Then again, thomas' simpler suggestion makes the dialog work as is (head hanging and all). It makes the last panel an admission. The second panel becomes an attempt to save face and the third panel shows that nobody's buying it (adding energy, making it a tense silence, the silence becomes important to the story). I like it.

    In 684, I like the nonchalance you get by removing the fifth panel. If you still want stabbings, I think this a case for show, don't tell (but I'm undecided if it works better with or without Black Hat).

    For what it's worth, in TEM, vectors in the reciprocal lattice use the variable g and appear as spots in the microscope's image. My inner twelve year old giggled through the whole lecture on finding g-spots (they come in pairs).

  19. So, I sometimes do this thing when I write fiction where I will start out a story with a kind of unnecessary paragraph which explains why I wrote the story. If there is something specific I'm trying to convey it usually ends up here. (This is an unintentional tendency.)

    Sometimes this unnecessary paragraph is a good paragraph. It's clever and well-written and has some good turns of phrase in it. And it always ends up making the resulting story a lot worse. It is nearly always as simple as just cutting out that paragraph and the story improves drastically.

    Randy, I think, has kind of the opposite problem. I think, as Way Walker suggested, he starts with the post-punchline dialogue, or at least thinks it up first. He's fond of it because it came first, it spawned the comic, and on its own it's not terrible. And when it remains intact it destroys the joke and drags everything down.

  20. xkcdexplained puts it the best:

    "The author is frustrated.

    He is frustrated because even after depicting a man performing oral sex on a female multiple times in his comic strip, he has not yet successfully attracted a mate. Even after endlessly proving to female readers that he cares deeply for their feelings, and will bend-over backwards to please them - he still does not have a girlfriend. He fights for them. They do not call. He praises their intelligence and strength. They will not remove their clothing. He creates diagrams, graphs, math jokes and homographic puns that perfectly describe his feelings for them. They will not let him touch their breasts. He is frustrated.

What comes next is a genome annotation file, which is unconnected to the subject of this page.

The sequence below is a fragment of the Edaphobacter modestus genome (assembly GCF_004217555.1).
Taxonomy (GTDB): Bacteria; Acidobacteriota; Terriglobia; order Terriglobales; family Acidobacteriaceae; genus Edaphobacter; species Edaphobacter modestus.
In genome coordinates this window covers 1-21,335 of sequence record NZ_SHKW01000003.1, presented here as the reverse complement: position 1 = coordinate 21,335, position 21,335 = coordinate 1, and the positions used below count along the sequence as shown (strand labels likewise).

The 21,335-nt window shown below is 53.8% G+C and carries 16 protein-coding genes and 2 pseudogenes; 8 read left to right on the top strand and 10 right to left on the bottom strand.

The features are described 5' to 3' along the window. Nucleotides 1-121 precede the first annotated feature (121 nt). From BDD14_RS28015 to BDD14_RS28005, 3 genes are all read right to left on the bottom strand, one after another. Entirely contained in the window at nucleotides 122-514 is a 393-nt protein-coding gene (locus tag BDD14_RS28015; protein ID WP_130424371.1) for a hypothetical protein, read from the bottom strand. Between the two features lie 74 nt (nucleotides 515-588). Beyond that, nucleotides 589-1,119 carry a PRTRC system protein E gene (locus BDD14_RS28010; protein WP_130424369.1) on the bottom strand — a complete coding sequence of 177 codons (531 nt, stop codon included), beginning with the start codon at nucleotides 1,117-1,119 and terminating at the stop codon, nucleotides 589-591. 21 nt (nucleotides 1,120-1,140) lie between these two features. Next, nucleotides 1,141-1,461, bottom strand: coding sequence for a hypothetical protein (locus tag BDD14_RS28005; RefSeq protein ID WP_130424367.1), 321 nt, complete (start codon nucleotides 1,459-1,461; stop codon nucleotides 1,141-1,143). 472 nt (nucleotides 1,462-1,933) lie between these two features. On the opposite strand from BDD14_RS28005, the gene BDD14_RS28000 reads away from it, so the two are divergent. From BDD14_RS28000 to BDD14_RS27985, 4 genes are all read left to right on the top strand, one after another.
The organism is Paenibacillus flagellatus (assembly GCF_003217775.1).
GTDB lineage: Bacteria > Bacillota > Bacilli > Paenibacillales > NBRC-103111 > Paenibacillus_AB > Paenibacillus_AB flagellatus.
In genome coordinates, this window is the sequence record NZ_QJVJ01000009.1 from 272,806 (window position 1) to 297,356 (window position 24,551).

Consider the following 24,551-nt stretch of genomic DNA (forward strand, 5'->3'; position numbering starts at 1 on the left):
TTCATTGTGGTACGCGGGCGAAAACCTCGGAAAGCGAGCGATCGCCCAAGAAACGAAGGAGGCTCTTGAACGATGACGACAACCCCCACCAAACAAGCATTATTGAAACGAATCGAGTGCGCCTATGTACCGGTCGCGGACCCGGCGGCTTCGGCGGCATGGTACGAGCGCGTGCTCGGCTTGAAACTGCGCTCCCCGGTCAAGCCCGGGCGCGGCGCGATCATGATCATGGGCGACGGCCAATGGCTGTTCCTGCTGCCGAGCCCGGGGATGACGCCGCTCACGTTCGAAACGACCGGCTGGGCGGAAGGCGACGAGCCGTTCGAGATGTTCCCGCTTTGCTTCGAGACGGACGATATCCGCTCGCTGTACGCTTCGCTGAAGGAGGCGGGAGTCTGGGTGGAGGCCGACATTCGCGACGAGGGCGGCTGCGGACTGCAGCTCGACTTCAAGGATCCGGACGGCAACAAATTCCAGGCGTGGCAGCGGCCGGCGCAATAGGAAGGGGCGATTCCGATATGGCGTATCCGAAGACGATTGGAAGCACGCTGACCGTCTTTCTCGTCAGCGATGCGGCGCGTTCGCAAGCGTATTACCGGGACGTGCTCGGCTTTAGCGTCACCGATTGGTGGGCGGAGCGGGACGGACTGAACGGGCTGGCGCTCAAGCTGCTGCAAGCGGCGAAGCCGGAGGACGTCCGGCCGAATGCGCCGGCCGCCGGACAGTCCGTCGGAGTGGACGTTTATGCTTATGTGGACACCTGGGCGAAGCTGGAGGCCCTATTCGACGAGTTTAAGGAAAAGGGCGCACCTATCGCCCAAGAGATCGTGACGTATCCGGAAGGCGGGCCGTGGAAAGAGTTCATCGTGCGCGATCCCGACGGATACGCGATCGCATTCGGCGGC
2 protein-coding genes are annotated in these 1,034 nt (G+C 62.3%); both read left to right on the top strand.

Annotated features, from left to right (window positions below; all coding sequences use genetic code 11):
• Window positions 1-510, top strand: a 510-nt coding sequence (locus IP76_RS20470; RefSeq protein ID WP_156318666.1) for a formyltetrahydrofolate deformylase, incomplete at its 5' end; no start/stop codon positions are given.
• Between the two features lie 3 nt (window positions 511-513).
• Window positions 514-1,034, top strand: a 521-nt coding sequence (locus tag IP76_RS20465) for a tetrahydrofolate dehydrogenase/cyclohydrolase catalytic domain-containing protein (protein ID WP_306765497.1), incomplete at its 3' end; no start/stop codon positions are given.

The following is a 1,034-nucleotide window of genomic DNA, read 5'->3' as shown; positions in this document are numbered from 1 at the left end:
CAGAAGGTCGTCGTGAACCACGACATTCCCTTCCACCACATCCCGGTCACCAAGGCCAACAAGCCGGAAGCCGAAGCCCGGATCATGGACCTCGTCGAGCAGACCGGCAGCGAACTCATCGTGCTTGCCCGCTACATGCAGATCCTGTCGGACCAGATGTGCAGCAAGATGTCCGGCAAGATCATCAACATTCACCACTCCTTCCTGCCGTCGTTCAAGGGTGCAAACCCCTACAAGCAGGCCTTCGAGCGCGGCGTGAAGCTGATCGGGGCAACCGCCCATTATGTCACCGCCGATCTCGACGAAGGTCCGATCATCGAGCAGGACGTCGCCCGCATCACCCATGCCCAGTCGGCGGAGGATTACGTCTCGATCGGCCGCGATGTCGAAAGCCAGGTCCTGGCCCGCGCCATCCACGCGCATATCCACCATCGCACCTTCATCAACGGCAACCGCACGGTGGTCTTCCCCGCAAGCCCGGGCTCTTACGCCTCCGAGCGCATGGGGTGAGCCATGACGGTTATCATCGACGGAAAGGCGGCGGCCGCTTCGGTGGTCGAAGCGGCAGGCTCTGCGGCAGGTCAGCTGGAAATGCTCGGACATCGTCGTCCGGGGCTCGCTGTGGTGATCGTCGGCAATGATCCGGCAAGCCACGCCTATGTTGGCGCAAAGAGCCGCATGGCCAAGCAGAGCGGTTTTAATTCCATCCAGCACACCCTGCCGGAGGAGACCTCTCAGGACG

He also refers to the movie Avatar, to ensure that some geek pop culture is still present in the comic strip."

  21. "A school in Laos named a word that you cannot pronounce. I was talking to my partner, who is from Laos, and she said it was fucking unbelevable that he would need to mock people who want to impove their lot in life by naming their school after a fucking web comic, a word that Randall has more than once said he used because you could not pronounce it."

    He was joking.

  22. "Isn't Randall the guy who did the comic about 'Penises are THIS big. Can we move on as a society?' What a massive hypocrite."

    Now this is completely baseless and a little cruel, but I interpreted that comic as "we should stop caring how big penises are (because mine is small)".